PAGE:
Well, this is embarrassing. You’re meant to be reading a breezy Q&A with Richard Gadd – the avant garde comedian behind the most talked-about comedy show at this year’s Edinburgh Fringe – but the interview isn’t quite going to plan.
I’m waiting to meet him in a Soho café, but he’s late. 20 minutes late to be precise. I’ve finished my latte and now I just look like I’ve been stood up. Apt for a comic who named his show ‘Waiting for Gaddot’, I guess.
I’ve phoned Gadd’s publicist, Gaby Jerrard, and she says he left on time, but there’s no sign of him yet. That’s it, I think, I’m giving up. But just as I’m about to head back to the office, a text message arrives, and a couple of pictures…
Still no sign. But I’ve had a lot more texts (below) and bunch of pictures (above).
Eventually, my phone rings. It’s Gadd. ‘BEN!’ he yells. ‘Sorry! Richard, here… I went the long way round to avoid the Congestion Charge. Now I’ve probably spent the equivalent in petrol… But I’ll park up and chuck the hazards on – hope for the best.’
I hear a lot of cars honking in the background. ‘WHAT THE HELL ARE YOU BEEPING FOR?!’ he screams. ‘I DON’T CARE IF IT’S A HOSPITAL RAMP, I HAVE AN INTERVIEW TO GET TO! IF YOUR WATERS HAVE BROKEN THAT’S YOUR PROBLEM!’
I hear a scuffle and a car door slam, and then Gadd running (for his life?). ‘Ben,’ he pants, ‘I’m running to you on foot. But Google Maps says I’m now further away than my dead spou… sorry, dad’s house, so can we start the interview on the phone?’
‘Err, okay,’ I reply. ‘But I can only just hear you. So, tell us about the show; what can people expect?’
‘A polished performance, mainly. Slick production values. Think “Live at the Apollo”, with less lights… and… a more… likeable ensemble…’ But the line breaks up. ‘In the comedy world… I am seen… as a sort of… Ghandi-type figure…’ And I’ve lost him.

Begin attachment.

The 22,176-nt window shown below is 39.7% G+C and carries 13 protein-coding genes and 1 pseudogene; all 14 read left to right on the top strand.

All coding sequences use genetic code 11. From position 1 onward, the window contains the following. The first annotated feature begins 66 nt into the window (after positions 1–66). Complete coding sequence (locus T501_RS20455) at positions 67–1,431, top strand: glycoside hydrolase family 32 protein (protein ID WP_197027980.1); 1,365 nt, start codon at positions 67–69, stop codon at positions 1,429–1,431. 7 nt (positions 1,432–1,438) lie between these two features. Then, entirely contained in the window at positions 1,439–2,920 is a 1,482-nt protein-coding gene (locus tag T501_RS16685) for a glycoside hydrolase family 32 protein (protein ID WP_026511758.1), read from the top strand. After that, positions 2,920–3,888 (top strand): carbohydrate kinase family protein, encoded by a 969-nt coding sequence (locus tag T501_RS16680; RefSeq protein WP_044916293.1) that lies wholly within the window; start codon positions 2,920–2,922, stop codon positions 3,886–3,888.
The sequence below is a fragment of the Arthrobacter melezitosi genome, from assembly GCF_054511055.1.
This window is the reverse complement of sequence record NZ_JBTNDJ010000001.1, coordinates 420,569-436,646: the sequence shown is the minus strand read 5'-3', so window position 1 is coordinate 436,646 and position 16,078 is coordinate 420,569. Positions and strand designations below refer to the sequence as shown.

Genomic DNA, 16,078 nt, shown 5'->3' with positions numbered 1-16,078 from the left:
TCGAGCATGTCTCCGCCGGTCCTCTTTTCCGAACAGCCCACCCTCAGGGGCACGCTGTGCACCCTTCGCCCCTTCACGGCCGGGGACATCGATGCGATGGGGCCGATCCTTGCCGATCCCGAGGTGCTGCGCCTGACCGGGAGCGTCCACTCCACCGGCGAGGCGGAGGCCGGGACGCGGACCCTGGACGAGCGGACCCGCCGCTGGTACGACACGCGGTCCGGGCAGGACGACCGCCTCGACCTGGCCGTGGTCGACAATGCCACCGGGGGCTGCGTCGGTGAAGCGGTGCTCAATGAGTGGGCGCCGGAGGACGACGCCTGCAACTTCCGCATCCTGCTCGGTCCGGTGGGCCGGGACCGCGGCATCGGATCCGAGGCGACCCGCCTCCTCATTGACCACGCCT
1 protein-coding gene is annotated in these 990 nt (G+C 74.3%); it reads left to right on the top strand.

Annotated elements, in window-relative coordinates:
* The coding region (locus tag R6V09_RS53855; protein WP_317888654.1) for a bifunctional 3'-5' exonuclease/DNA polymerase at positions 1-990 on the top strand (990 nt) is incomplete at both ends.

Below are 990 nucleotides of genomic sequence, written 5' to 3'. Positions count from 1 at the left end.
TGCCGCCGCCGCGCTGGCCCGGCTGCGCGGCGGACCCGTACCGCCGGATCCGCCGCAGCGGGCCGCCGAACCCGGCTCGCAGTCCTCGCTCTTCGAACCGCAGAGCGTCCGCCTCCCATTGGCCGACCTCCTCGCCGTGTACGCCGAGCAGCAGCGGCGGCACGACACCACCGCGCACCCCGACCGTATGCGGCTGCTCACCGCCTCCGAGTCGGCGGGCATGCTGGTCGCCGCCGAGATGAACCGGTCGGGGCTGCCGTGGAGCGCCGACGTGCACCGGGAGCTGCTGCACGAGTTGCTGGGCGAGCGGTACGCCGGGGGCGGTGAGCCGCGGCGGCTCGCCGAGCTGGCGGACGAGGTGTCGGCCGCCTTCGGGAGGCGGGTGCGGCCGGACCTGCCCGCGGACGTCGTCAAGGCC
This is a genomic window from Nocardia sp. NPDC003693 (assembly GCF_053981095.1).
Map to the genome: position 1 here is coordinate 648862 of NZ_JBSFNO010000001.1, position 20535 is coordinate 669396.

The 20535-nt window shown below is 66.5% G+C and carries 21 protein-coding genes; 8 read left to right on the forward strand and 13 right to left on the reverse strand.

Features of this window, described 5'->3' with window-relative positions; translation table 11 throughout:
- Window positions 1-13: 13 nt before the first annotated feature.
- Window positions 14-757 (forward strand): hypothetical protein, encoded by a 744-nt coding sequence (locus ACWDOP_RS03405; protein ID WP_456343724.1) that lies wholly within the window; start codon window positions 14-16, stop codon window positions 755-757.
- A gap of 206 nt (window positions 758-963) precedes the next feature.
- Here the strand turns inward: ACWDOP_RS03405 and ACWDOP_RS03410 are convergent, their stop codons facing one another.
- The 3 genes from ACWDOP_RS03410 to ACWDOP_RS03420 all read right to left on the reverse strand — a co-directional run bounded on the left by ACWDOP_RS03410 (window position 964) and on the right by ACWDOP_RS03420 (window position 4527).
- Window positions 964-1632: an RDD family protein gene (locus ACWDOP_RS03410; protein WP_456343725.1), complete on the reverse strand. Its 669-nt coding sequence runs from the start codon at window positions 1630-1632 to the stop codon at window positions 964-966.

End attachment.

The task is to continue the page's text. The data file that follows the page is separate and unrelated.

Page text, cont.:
After a dozen more attempts, I get through to him again. The line’s terrible, but we’re connected, just about. ‘Did you expect the show to get such a good reaction from critics?’ I ask. ‘Yes, but only because I blackmailed their families and loved ones…’ he says, while a siren whines in the background. ‘Sorry can we make this next one quick? I knew I should’ve put on trousers this morning…’
I hear another fracas, with the police, I think. The line goes dead. Just my luck.
I’m not giving up. After all, I’ve ordered some chips, so this non-interview has now cost me over £3.50. Finally, a few minutes later, in stumbles Richard Gadd. I can’t quite believe it.
‘BEN! Sorry. You won’t believe the afternoon I’ve had. In the words of Ghandi, it’s been, “absolutely cray cray!” Oh great, you ordered food!’ He starts eating my chips. ‘All I can say is I’m sorry.’
‘Well, you’re here now,’ I reply. ‘Shall we do the rest of this interview?’
‘Er, actually, I’m meant to be meeting the Guardian in ten minutes, I just popped in to say sorry – I am polite that way, you see. This is what my face looks like so, you know, you can write about that. Got to dash!’
And he’s gone. Two hours of my life, and £3.55, wasted. Well, at least I’ve managed to write something. I just hope Gadd is more punctual for his London shows. Otherwise his audience are going to be waiting for a very long time…
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